# Minimize $\mathrm{tr}(R^{-1}B^TXB)$ over $R$ subject to $X=A^TXA-A^TXB(R+B^TXB)^{-1}B^TXA$

Given $$A\in\mathbb{R}^{n\times n}$$ and $$B\in\mathbb{R}^{n\times 2}$$, I am interested in solving the following problem:

$$\begin{array}{ll} \underset{R \in \mathbb{R}^{2\times 2}}{\text{minimize}} & \mathrm{tr} \left( R^{-1}B^T X B \right)\\ \text{subject to} & X=A^TXA-A^TXB(R+B^TXB)^{-1}B^TXA.\end{array}$$

Here $$X$$ is unique stabilizing solution to DARE, thus X is positive definite. It is required that $$R>0$$ (i.e. positive definite) and $$B^TXB$$ to be full rank.

EDIT: For a fixed $$A,B,R$$, we can get unique $$X$$ by solving DARE, for example by using matlab "idare" or "dare" command. However, here $$R$$ is not fixed, it is a variable, thus for each $$R$$, there is corresponding $$X$$.

My attempt: I wanted to start with simpler case when we put additional constraints on $$R$$. Assume that $$R$$ is diagonal and positive definite. WLOG we can assume that $$R=\mathrm{diag}\{r_1,r_2\}$$, such that $$r_1+r_2=1$$ and $$1>r_i>0$$ for $$i=1,2.$$

A=[3 0 0 0; 0 2 1 0; 0 0 2 0; 0 0 0 2];
B=rand(4,2);
Q=zeros(4,4);
r1=linspace(0.01, 0.99);
for i=1:100
R=[r1(i) 0; 0 1-r1(i)];
[X,~,~] = idare(A,B,Q,R);
T(i)=trace(inv(R)*B'*X*B);
end
plot(T)


It looks like that as we increase $$r_1$$ from $$0$$ to $$1$$, then $$\mathrm{tr} \left( R^{-1}B^T X B \right)$$ is continuous, moreover, it is convex. However, I am unable to prove it.

• What exactly is $X$ ? Jul 17, 2022 at 8:13
• @P.Quinton X is the unique solution to DARE (discrete-time algebraic Riccati equation), thus it is symmetric and positive definite
– Lee
Jul 17, 2022 at 9:38
• Do we have a rank constraint about $B^T X B$ ? I was thinking aobut trying something like this on $(R+B^T X B)^{-1}$ : math.stackexchange.com/questions/17776/… Jul 17, 2022 at 13:21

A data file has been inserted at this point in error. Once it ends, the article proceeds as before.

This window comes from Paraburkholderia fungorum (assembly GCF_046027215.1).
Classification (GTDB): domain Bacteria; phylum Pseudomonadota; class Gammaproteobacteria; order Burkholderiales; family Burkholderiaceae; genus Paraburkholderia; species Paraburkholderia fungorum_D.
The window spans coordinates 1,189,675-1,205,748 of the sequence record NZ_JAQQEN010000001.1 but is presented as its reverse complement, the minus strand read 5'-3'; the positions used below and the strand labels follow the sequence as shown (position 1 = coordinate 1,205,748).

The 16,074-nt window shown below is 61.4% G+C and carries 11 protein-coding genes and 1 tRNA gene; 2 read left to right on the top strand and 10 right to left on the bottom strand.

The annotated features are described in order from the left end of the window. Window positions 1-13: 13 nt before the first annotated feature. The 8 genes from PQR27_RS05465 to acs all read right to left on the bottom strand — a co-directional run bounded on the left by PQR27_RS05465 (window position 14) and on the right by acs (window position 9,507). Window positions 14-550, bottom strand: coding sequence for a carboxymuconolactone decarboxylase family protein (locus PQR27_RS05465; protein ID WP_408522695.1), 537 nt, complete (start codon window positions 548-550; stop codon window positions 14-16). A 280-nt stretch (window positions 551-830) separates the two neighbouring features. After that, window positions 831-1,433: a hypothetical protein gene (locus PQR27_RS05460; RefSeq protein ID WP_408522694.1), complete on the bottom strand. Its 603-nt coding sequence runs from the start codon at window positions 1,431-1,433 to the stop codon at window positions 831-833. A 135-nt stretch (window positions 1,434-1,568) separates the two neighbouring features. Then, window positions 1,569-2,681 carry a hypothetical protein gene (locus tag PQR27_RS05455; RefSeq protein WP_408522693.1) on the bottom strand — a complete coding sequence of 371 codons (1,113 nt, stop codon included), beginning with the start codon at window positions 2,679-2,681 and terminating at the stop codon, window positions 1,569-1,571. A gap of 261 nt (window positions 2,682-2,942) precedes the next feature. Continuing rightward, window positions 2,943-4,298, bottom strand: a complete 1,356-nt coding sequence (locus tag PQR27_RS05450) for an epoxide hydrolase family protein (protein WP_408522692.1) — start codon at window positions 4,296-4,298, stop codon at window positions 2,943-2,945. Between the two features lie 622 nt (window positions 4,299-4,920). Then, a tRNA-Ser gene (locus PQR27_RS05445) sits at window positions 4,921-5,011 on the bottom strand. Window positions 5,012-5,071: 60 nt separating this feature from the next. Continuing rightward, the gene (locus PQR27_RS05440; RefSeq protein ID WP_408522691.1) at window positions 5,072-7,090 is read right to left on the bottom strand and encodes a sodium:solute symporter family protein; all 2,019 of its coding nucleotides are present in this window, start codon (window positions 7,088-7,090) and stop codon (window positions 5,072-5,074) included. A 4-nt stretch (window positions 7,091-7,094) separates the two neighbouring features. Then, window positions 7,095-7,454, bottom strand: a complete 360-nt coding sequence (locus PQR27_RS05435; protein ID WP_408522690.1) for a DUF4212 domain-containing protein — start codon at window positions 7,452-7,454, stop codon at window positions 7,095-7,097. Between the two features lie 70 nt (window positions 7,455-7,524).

• @P.Quinton assume that $B^TXB$ is full rank. we can also assume that both $A$ and $B$ are full rank
– Lee
Jul 17, 2022 at 13:57
• @user1551 done.
– Lee
Jul 20, 2022 at 4:01

Given the matrix inner product $$(:)$$ \eqalign{ \def\c#1{\color{red}{#1}} \def\CLR#1{\c{\LR{#1}}} \def\LR#1{\left(#1\right)} \def\trace#1{\operatorname{Tr}\LR{#1}} \def\p{\partial} \def\grad#1#2{\frac{\p #1}{\p #2}} \def\qiq{\quad\implies\quad} A:B &= \trace{A^TB} \\ } The objective function can be written as \eqalign{ \phi &= \trace{R^{-1}B^T X B} \\ &= R^{-1}:B^TXB \\ } For typing convenience, define the matrix variable \eqalign{ &M = (R+B^TXB)^{-1} \;=\; M^T \\ &dM = -M\LR{dR+B^TdX\,B}M \\ &\c{dm} = -\LR{M\otimes M}\c{dr} - \LR{MB^T\otimes MB^T}\c{dx} \\ } Use the DARE constraint to relate the differentials of $$M,R,$$ and $$X,\,$$ and vectorize them. \eqalign{ &X = A^TXA-A^TXB\c{M}B^TXA \\ &dX = A^TXB\,\c{dM}\,B^TXA + A^T\c{dX}\,A - A^T\c{dX}\,BMB^TXA - A^TXBMB^T\c{dX}\,A \\ &\c{dx} = \LR{A^TXB\otimes A^TXB}\c{dm} + \LR{A^T\otimes A^T}\c{dx} \\ &\qquad\qquad\qquad - \LR{A^TXBMB^T\otimes A^T}\c{dx} - \LR{A^T\otimes A^TXBMB^T}\c{dx} \\ &\LR{A^TXB\otimes A^TXB}\LR{M\otimes M}\c{dr} \\&\qquad\qquad\qquad = \LR{A^T\otimes A^T-I\otimes I}\c{dx} \\ &\qquad\qquad\qquad - \LR{A^TXB\otimes A^TXB}\LR{MB^T\otimes MB^T}\c{dx} \\&\qquad\qquad\qquad - \LR{A^TXBMB^T\otimes A^T}\c{dx} \\&\qquad\qquad\qquad - \LR{A^T\otimes A^TXBMB^T}\c{dx} \\ &P^T\c{dr} = Q^T\c{dx} \\ } Calculate the gradient of the objective function \eqalign{ \phi &= R^{-1}:B^TXB \\ \c{d\phi} &= R^{-1}:B^T\c{dX}\,B - B^TXB:R^{-1}\c{dR}\,R^{-1} \\ &= BR^{-1}B^T:\c{dX} - R^{-1}B^TXBR^{-1}:\c{dR} \\ &= E:\c{dX} - F:\c{dR} \\ &= e:\c{dx} - f:\c{dr} \\ &= \LR{PQ^{+}e - f}:\c{dr} \\ \grad{\phi}{r} &= {PQ^{+}e - f} \\ } Solving the zero gradient condition for an optimal $$R$$ value seems hopeless, but a numerical solution via gradient descent is feasible given this closed-form expression for the gradient.
\eqalign{ }